An area in Kelburn that used to be carpeted with noxious weeds is now home to 250 new native plants, thanks to a Victoria University conservation group.
Thirty volunteers turned up at the Kumutoto restoration site next to Club Kelburn gym on Saturday morning to plant the trees provided by Wellington City Council.
The restoration site is a project led by the Victoria University chapter of the international organisation Society for Conservation Biology.
The site has been an on-going project this year, with chapter member Mikey Willcox using the group's Facebook page to rally volunteers to clear weeds and monitor plant survivorship.
President of the chapter and zoology student Kerry Charles said the chapter was made up of university students, but she said that anyone was welcome.
She said it was a great opportunity for students to get their hands dirty for a good cause.
"We don't get a lot of chances to do field work, so it's good to get a chance to put some plants in the ground," she said.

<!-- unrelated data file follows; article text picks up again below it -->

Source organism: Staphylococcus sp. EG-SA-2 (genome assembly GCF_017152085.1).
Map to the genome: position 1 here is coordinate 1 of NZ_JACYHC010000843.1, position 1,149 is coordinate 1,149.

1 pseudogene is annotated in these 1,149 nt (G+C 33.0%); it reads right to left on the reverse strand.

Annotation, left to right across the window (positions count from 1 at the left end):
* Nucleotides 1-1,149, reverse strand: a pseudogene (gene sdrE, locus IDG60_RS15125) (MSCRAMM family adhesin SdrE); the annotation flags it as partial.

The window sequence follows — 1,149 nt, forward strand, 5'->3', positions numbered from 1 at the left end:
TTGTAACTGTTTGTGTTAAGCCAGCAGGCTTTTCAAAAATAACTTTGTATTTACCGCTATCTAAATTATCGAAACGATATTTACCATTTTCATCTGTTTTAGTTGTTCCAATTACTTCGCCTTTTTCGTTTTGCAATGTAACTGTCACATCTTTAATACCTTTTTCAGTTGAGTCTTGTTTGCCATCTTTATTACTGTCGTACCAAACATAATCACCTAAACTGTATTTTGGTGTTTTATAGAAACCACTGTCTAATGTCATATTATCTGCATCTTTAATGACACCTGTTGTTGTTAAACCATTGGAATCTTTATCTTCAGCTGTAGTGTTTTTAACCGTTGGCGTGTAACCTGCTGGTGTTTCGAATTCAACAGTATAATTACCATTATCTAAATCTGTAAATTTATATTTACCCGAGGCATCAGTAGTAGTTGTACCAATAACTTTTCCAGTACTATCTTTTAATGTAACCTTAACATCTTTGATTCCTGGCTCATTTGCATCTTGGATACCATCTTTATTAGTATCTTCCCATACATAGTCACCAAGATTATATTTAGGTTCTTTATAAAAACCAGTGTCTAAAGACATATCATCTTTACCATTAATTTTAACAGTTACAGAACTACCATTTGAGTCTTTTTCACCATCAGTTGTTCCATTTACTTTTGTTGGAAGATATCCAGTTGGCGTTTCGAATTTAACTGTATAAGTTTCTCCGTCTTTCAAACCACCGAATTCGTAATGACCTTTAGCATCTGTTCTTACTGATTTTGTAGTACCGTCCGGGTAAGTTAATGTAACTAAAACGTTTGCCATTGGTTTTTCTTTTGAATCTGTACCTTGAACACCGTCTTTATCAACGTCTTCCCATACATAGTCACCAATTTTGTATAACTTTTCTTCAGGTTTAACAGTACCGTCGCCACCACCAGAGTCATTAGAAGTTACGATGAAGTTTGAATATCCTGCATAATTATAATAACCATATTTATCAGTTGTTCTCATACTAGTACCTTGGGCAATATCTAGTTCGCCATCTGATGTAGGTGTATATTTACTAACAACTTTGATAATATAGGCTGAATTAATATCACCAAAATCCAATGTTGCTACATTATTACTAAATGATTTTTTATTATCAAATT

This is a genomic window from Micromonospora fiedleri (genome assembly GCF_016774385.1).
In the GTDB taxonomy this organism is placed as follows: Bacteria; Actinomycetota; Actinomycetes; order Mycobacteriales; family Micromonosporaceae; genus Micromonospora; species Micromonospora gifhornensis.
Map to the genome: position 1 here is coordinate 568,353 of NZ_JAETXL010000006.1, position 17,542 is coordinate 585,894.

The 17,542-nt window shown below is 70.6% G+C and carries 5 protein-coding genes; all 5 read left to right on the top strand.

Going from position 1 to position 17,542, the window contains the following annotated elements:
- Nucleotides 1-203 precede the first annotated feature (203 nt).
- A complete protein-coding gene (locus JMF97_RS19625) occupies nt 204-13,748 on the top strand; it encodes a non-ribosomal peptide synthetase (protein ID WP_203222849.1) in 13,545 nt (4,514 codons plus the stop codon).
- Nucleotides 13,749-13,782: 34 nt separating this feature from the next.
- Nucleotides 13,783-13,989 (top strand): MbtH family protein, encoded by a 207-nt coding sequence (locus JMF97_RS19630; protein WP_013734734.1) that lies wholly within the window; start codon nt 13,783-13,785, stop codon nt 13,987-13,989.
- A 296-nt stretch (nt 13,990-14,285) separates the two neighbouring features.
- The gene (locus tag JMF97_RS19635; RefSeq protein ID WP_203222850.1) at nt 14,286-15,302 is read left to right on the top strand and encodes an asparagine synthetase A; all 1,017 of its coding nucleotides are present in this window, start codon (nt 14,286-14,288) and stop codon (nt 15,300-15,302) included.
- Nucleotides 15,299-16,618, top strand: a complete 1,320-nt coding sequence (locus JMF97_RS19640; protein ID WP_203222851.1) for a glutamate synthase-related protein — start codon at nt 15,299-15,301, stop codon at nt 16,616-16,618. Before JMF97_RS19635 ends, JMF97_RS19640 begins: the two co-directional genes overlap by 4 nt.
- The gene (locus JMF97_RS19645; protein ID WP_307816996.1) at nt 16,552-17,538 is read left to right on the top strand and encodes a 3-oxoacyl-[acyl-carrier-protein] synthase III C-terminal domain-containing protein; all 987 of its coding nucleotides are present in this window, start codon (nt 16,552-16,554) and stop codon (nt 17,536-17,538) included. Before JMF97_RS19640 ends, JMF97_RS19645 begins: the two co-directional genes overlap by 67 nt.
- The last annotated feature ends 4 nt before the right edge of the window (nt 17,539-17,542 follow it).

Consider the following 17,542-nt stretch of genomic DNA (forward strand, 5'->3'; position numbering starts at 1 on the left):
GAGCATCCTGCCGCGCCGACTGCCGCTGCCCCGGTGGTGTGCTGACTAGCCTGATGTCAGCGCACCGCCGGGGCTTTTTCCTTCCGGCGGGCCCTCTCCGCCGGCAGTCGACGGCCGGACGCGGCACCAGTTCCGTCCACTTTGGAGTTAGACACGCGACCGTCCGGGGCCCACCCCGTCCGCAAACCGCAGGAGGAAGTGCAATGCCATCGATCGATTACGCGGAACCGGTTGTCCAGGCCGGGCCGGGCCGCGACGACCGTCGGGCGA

Another member, Elizabeth Heeg, said the steep nature of the site made the project a challenge.
"We've all got awesome calf muscles," she said.
She said the path through the Kumutoto site would be enjoyed by commuters from the city to the Kelburn campus.
Wellington mayor Celia Wade-Brown demonstrated her enthusiasm by hefting a shovel and planting two trees in the tough, root-filled ground.
She said she was impressed with the restoration group's work, and said the birds in the canopy above appeared to share her sentiments.
"The kaka approve and the mayor approves; it's great work, people," she said.
The chapter also monitors nest boxes of penguins on Wellington's south coast in its programme Places for Penguins, and runs environmental submission-writing workshops.
- The Wellingtonian